Sep 16, 2020 Namiko
Establishing a successful delivery pipeline | 4 Rules
What was delivery pipeline again?
People call it a delivery pipeline because it allows code to flow through a consistent sequence of stages where each stage is designed to test the code from a different perspective. Employing this process ensures everything is tested and verified, which provides more confidence in the code as it progresses through the pipeline.
You can imagine, each stage in the pipeline is either about building or testing the code and along the way, it must have the necessary automation not only to save time and mistakes but also to provision, deploy and configure righteous environments. Many enterprises have taken initiatives for a reason which we will elaborate in this article, but the common goal is to strive for an unattended delivery process that eliminates or minimizes human intervention that traditionally costs businesses expensive error, delay, and loss of usability.
Why do we need such system?
For many enterprises worldwide, continuous delivery is critical to enabling them to deliver software/applications much more frequently while significantly reducing the time between conceptualization and the delivery of production-ready software.
Through completing agile-oriented projects, here is what we think are the four priorities we should always communicate to customers while helping them build a delivery pipeline.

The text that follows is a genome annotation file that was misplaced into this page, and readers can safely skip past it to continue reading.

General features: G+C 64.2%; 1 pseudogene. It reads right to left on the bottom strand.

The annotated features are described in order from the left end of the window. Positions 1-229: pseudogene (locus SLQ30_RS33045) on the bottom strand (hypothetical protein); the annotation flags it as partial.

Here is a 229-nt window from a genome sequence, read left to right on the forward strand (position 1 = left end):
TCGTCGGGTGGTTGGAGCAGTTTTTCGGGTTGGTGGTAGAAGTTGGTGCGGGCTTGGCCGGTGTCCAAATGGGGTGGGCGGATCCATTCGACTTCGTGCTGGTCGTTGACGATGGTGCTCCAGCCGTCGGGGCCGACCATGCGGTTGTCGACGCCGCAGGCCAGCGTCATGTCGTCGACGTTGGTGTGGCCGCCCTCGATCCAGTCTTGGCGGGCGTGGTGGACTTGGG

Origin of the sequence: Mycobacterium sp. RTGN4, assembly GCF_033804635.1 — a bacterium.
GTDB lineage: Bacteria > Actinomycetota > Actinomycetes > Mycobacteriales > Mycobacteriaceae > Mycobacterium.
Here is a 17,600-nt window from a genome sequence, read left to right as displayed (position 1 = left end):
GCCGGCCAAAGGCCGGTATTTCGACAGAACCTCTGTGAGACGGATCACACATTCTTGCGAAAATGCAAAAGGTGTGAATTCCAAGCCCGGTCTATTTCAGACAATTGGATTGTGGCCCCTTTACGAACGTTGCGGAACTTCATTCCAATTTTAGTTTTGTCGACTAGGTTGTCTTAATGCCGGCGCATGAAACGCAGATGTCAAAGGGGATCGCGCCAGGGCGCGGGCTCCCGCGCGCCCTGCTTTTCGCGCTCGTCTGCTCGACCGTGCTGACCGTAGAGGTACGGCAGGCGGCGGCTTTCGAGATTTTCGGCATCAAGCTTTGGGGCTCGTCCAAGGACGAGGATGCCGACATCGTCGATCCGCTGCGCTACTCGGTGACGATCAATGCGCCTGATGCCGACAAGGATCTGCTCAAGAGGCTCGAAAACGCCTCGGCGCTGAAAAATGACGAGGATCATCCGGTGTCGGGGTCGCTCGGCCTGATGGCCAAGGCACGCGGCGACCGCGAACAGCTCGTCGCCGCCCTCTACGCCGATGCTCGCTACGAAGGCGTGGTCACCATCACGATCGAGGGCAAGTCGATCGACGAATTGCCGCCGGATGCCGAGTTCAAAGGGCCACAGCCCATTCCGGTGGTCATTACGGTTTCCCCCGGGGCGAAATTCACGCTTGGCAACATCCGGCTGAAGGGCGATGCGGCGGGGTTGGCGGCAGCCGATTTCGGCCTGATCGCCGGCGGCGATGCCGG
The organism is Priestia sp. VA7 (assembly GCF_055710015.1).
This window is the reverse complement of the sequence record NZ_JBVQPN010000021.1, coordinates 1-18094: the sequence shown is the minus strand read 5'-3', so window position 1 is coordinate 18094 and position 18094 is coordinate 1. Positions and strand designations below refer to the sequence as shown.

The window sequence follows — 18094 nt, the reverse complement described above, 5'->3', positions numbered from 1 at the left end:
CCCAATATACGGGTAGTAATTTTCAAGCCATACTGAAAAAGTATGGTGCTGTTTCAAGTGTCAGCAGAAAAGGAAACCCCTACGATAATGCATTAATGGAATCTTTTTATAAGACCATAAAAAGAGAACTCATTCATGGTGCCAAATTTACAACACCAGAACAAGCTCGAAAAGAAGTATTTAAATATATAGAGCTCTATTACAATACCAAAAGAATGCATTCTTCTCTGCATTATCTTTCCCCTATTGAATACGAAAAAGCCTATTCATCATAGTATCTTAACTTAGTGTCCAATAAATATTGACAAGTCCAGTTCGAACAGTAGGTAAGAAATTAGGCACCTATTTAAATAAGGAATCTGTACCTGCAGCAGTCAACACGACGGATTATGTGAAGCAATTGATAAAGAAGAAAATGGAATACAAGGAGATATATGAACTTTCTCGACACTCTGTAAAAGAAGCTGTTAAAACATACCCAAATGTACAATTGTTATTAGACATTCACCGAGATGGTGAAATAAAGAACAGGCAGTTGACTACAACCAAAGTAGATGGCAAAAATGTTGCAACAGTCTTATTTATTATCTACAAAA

- Measurable Goals
- Custom Automation
- Choosing the Right Tools
Regardless of methodology, it is important to keep in mind that we need to achieve goals without negatively affecting our customers’ experiences or incurring a financial loss. In the process of building a scaled agile team with a flowing delivery pipeline, its success will depend on taking baby steps, such as getting the right tools and infrastructure in place and building out an automation environment that enables the DevOps team to collaborate, build, test, and deliver changes and features that work. That is why it is best to break it down and have measurable goals to ensure every team is heading in the right direction.
Smart Automation is always custom and it should be
We all wish that automation is the answer for any company to get past all hideous manual work, but there is no one simple formula that works for everybody.
Why? Because each organization has different teams, skillsets, tools, and features to deliver.
For example, many tasks, especially in application deployment, environment provisioning, and configuration, are still manual or semi-scripted, leading to error-prone production. So, in most enterprise environments, releases still require a mixture of manual and automated tasks to be coordinated across teams. Thus we think automation should always be custom.
Many companies seek improvements via DevOps and continuous delivery initiatives to overcome this problem. Those initiatives usually involve introducing continuous integration, continuous testing, release automation, test automation, and on-demand provisioning. The ultimate goal is to integrate these efforts to create an end-to-end pipeline that can orchestrate the appropriate execution of development, configuration, deployment, and testing steps led by the DevOps team.
Choose the right tools that match your objectives